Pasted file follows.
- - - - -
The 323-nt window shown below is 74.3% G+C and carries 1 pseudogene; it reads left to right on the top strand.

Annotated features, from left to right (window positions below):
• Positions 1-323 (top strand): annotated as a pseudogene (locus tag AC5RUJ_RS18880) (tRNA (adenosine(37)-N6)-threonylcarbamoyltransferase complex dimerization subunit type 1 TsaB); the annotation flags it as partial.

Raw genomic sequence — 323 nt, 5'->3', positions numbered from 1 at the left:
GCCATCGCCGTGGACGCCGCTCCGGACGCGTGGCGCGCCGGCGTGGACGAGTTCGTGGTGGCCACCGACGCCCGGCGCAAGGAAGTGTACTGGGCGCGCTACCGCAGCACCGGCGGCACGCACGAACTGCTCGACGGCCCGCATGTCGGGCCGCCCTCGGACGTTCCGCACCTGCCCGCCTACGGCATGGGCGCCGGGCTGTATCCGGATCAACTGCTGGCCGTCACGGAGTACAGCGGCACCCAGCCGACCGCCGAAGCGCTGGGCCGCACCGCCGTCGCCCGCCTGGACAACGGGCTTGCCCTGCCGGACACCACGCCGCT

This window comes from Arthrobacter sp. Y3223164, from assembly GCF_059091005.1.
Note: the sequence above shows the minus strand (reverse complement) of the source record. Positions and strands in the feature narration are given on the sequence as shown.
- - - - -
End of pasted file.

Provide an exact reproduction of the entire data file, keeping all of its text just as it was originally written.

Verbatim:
The 323-nt window shown below is 74.3% G+C and carries 1 pseudogene; it reads left to right on the top strand.

Annotated features, from left to right (window positions below):
• Positions 1-323 (top strand): annotated as a pseudogene (locus tag AC5RUJ_RS18880) (tRNA (adenosine(37)-N6)-threonylcarbamoyltransferase complex dimerization subunit type 1 TsaB); the annotation flags it as partial.

Raw genomic sequence — 323 nt, 5'->3', positions numbered from 1 at the left:
GCCATCGCCGTGGACGCCGCTCCGGACGCGTGGCGCGCCGGCGTGGACGAGTTCGTGGTGGCCACCGACGCCCGGCGCAAGGAAGTGTACTGGGCGCGCTACCGCAGCACCGGCGGCACGCACGAACTGCTCGACGGCCCGCATGTCGGGCCGCCCTCGGACGTTCCGCACCTGCCCGCCTACGGCATGGGCGCCGGGCTGTATCCGGATCAACTGCTGGCCGTCACGGAGTACAGCGGCACCCAGCCGACCGCCGAAGCGCTGGGCCGCACCGCCGTCGCCCGCCTGGACAACGGGCTTGCCCTGCCGGACACCACGCCGCT

This window comes from Arthrobacter sp. Y3223164, from assembly GCF_059091005.1.
Note: the sequence above shows the minus strand (reverse complement) of the source record. Positions and strands in the feature narration are given on the sequence as shown.